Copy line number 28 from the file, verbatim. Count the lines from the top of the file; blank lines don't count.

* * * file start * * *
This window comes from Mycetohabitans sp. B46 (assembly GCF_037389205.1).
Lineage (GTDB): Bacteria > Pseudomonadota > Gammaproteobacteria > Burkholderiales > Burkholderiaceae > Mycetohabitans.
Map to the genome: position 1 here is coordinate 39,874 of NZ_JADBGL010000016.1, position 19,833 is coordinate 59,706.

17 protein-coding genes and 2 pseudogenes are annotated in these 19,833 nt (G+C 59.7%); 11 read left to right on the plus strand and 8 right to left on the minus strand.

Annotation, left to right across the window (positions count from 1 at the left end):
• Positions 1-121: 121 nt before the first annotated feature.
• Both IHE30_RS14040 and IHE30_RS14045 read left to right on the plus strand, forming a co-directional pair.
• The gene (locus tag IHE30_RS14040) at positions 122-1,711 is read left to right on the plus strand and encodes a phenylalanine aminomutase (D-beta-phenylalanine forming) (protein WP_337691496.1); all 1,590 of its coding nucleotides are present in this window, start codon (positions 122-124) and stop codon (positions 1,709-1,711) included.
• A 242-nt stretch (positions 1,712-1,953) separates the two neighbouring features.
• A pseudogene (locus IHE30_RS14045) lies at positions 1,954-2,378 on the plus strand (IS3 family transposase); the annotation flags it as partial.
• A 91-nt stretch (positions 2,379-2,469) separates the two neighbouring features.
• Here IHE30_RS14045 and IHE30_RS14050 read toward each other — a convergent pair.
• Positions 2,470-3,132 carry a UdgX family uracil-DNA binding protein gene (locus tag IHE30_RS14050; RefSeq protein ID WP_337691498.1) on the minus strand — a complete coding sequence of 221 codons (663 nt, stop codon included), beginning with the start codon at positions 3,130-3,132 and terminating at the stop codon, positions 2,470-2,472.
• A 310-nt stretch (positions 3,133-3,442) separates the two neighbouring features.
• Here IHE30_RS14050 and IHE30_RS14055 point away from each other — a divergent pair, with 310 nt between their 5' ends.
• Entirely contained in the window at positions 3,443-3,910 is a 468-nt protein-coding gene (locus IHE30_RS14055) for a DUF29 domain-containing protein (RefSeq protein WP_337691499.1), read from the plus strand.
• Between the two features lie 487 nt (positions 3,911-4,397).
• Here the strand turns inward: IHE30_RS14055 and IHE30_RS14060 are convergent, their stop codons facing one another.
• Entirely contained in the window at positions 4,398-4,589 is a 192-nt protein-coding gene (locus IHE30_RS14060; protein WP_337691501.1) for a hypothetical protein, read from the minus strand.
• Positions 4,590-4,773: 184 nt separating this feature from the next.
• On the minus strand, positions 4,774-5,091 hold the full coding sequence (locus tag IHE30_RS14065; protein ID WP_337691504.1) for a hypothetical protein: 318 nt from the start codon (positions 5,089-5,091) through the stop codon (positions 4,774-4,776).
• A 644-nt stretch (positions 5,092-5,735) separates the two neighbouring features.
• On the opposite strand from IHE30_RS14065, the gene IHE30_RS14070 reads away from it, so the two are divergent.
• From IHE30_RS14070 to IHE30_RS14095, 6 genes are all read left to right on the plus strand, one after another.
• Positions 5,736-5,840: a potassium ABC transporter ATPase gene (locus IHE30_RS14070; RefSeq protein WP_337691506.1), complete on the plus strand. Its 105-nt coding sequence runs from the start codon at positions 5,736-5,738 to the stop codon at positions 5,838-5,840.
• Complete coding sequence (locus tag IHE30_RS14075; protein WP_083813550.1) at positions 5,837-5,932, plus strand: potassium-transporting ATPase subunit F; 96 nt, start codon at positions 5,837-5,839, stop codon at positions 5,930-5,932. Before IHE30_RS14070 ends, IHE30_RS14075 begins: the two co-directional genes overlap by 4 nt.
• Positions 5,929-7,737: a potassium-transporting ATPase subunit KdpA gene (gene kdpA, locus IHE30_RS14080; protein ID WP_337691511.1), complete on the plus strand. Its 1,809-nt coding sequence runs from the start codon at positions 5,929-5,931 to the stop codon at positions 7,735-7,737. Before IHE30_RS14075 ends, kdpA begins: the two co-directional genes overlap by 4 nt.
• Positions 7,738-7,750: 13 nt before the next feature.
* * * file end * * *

• Positions 7,738-7,750: 13 nt before the next feature.